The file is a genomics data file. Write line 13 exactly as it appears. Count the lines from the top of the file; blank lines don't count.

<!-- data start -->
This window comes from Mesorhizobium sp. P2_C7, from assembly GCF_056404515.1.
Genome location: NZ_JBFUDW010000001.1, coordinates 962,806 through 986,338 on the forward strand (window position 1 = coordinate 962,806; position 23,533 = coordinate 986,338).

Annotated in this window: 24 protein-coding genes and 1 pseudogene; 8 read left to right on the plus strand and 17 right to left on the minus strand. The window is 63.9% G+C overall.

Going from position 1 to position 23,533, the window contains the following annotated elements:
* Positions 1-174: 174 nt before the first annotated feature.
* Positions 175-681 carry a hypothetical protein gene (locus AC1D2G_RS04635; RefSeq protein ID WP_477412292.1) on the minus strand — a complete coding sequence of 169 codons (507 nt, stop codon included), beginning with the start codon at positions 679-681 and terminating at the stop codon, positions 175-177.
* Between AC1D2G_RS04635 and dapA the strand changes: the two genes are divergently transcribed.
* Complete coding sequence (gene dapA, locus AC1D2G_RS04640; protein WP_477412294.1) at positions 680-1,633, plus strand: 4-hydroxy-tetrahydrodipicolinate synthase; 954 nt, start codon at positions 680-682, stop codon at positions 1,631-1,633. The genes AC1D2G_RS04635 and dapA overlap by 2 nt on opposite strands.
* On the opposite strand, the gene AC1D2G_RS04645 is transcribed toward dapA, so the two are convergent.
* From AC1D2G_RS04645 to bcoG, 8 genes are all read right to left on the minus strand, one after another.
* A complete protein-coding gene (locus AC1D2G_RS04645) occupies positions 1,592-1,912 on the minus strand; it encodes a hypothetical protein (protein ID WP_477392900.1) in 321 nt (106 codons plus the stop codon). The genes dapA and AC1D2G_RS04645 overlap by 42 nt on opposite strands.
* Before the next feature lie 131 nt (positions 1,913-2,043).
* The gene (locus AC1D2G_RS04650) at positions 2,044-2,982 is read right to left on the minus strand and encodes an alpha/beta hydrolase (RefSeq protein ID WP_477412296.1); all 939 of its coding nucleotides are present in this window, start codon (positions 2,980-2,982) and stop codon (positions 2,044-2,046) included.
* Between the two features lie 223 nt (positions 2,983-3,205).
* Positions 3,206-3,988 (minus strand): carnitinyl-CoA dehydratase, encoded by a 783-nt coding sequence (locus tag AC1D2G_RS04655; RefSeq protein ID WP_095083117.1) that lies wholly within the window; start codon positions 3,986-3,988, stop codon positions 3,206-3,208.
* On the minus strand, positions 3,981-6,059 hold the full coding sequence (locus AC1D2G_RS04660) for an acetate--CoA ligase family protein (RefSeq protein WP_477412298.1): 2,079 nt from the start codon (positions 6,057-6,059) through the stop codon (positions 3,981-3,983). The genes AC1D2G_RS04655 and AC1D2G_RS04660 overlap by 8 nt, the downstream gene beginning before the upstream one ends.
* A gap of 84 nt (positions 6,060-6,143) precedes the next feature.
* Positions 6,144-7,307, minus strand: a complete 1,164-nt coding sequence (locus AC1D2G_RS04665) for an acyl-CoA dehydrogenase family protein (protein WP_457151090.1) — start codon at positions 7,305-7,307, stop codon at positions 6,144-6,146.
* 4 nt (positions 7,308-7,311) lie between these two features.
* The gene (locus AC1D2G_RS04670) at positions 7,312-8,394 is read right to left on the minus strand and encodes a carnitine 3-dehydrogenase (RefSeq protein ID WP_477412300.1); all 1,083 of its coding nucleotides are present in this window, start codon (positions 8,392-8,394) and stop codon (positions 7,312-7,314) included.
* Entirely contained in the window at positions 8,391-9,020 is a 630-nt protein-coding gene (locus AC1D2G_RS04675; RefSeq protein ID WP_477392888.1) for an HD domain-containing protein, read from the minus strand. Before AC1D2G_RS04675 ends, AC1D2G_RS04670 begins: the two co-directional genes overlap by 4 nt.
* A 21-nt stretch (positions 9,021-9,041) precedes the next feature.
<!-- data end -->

* The gene (locus AC1D2G_RS04650) at positions 2,044-2,982 is read right to left on the minus strand and encodes an alpha/beta hydrolase (RefSeq protein ID WP_477412296.1); all 939 of its coding nucleotides are present in this window, start codon (positions 2,980-2,982) and stop codon (positions 2,044-2,046) included.